Wine World: Something beginning with “V”

Chapoutier winery in Tain l’Hermitage.

Have you ever wondered how many grape varieties there are in the world? Strangely enough, this is a more difficult question than it sounds, even if we limited ourselves to grapes used for wine production. You see, it depends how we count them. Some varieties have many different names depending on which country they are grown in and older varieties tend to have the largest number of names. There are for example, three hundred synonyms for Pinot Noir. In contrast, some varieties are rarely seen outside their country of origin and remain virtually unknown. For example, Ruzica Crvena, Crljenak Kastelanski and Svrdlovina Crna have remained firmly in Croatia, probably because nobody else can pronounce the names.

Most wine books state that there are between 5,000 and 15,000 varieties, which is pretty vague to say the least. Some authorities have suggested that the number is around 10,000 but no one really knows for sure. Only about 150 different grape varieties are produced in commercial quantities and we can boil this number down even further to the dozen so-called “classic” grapes, also known as “international grapes”. When I was writing this article, I began to wonder (for reasons which will become obvious) how many grape varieties begin with the letter “V”.

Surprisingly, few grape names begin with a “V” and those that do are mostly Italian. I could only come up with Verdicchio and Vermentino and the lesser-known Valentino. Only one “V” grape has received international recognition but at the moment, it’s familiar only to wine enthusiasts. Although Viognier (vee-ohn-yay) is associated with France, it’s thought to have originated in Dalmatia and brought to France by the Romans sometime during the second or third century. Its traditional home is the Rhône Valley in Southern France, one of the oldest wine growing regions of the world.

It’s the only grape allowed for the Rhône wine Condrieu but it’s also cultivated in North and South America, Australia, New Zealand and South Africa. Viognier makes an aromatic full-bodied white wine, often carrying a characteristic perfume of jasmine, tangerine and honey. It’s nearly always dry, though the wine has a touch of natural sweetness. The texture is often slightly oily or creamy, especially when aged in oak though the Viognier from the Rhône tends to be lighter in style than that from warmer regions.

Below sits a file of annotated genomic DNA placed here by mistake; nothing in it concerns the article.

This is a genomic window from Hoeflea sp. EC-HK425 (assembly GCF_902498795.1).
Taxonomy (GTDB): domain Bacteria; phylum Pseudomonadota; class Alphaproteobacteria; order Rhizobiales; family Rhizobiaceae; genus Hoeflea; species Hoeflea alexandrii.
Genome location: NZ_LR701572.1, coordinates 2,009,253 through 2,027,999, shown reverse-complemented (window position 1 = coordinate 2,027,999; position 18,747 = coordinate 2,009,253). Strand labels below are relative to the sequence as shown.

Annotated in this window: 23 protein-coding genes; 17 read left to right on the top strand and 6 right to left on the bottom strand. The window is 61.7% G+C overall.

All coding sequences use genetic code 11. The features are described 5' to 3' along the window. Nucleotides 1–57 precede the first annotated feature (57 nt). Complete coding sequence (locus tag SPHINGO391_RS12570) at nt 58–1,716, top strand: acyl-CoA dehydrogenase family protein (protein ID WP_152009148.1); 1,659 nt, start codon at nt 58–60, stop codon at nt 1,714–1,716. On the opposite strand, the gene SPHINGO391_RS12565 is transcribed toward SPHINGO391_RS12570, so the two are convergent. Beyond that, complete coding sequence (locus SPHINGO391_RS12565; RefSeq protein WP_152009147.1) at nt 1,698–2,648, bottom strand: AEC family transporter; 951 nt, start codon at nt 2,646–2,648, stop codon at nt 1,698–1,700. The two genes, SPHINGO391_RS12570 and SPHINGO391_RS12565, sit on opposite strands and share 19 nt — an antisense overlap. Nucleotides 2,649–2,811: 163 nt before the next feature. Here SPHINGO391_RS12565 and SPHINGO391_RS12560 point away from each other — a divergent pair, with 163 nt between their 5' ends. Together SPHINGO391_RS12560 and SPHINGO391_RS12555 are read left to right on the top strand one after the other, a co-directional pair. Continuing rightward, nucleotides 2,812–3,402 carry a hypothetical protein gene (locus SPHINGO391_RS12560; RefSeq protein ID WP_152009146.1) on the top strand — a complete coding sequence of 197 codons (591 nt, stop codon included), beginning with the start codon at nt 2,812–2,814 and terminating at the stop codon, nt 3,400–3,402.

Chapoutier Viognier 2019, Pays d’Oc (white) Bt 689 (+ tax) @ Vines to Vino, Pattaya

Chapoutier (Sha-poo-tee-ay) is an old-established, award-winning winery in the Northern Rhône Valley. The dominant name on the label is “Marius” the great-grandfather of the company’s president, Michel Chapoutier. The back label quotes the illustrious Marius as stating “A good wine is a wine you want to taste again.” I would have thought that ever so slightly obvious but perhaps something is lost in translation. The history of the family goes back to the early nineteenth century when Marius bought an estate and some vineyards in Tain l’Hermitage, a small village on the left bank of the Rhône. The village has since become closely associated with wine and remained the home of the Chapoutier company – and several others – ever since. In 2009 Chapoutier opened its own École des Vins (wine school) which runs wine courses and tasting workshops for the general public.

This wine has an attractive slightly oily appearance, light gold with hints of green. As expected, there’s a lovely floral aroma of honeyed pineapple and peach. It might remind you of Chardonnay. In fact, the two are often confused because the aroma profile is so similar. But Viognier goes a bit further: it’s richer and more unctuous. If you enjoy the smell of flowers, you’ll probably enjoy this.

The wine has a rich taste with generous fruit on the palate. Pineapple, lychee and pear spring to mind and there’s a satisfying silky-smooth mouth-feel. The fruit brings the tiniest hint of sweetness but there’s also a pleasing dash of herby acidity to give it a lift. The wine has a bright and persistent finish too and although at this price it has to be considered an entry-level example, the wine makers clearly know what they are doing and have even managed to imbue it with a bit of class. To my mind this is a jolly good example of a basic Viognier and at 14% ABV it’s pretty well at the top of the tree in the alcohol department. It would be an attractive and interesting aperitif but I think I’d prefer this with food. Viognier is surprisingly versatile and will go with a wide variety of foods. The classic combination is Viognier with prawn dishes but it works well with scampi as well as chicken and turkey dishes. Because of its aromatic quality and slight hint of sweetness, it’s one of the few wines that work well with mild creamy curries and Thai food. I tried it with a baked chicken dish and the combination worked splendidly. It goes a treat with fresh Camembert and Brie cheeses and at this price the Chapoutier Viognier is excellent value.